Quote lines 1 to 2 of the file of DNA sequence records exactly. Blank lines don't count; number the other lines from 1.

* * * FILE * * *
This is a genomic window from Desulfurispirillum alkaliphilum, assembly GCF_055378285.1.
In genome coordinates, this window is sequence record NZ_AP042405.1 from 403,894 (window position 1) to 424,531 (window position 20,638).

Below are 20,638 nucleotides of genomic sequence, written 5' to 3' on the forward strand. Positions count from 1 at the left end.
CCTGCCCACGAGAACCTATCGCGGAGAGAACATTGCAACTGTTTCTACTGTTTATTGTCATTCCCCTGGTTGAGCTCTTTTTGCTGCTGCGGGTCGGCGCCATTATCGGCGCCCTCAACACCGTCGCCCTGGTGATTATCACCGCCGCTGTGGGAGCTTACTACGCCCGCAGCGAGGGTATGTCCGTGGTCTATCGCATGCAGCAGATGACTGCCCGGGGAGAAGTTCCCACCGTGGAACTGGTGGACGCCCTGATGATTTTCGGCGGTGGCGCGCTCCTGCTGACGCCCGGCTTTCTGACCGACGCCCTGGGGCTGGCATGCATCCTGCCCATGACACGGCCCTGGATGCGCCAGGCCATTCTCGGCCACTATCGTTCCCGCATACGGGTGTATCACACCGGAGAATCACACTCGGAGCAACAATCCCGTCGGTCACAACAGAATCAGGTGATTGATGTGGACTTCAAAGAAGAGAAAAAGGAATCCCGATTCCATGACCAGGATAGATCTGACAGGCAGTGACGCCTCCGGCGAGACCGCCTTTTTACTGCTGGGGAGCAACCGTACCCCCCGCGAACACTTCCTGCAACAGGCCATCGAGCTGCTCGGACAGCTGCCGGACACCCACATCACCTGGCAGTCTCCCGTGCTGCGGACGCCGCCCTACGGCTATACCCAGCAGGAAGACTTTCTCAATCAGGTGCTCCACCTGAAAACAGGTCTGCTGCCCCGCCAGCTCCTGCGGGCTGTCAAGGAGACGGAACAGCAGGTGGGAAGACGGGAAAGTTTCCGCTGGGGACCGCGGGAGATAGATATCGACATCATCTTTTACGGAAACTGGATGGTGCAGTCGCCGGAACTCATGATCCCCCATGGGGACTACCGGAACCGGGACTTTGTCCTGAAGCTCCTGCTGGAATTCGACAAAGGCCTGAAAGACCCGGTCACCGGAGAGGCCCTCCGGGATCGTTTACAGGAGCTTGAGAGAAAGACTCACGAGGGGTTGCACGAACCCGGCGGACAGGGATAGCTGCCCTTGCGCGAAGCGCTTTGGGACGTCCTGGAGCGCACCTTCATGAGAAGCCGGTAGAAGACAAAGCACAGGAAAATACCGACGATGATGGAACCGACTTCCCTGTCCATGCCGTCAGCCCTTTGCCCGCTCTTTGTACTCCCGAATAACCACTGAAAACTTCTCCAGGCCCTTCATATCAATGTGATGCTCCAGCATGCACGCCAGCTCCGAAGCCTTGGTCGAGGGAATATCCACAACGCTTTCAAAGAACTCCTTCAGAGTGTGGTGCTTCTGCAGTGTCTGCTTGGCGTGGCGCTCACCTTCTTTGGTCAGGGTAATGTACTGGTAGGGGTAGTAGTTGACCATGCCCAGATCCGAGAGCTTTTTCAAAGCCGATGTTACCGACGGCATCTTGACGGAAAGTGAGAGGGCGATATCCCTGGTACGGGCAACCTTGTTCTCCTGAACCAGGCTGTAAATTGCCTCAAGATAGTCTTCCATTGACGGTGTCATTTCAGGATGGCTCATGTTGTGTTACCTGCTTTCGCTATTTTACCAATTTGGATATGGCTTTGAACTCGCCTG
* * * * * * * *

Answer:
This is a genomic window from Desulfurispirillum alkaliphilum, assembly GCF_055378285.1.
In genome coordinates, this window is sequence record NZ_AP042405.1 from 403,894 (window position 1) to 424,531 (window position 20,638).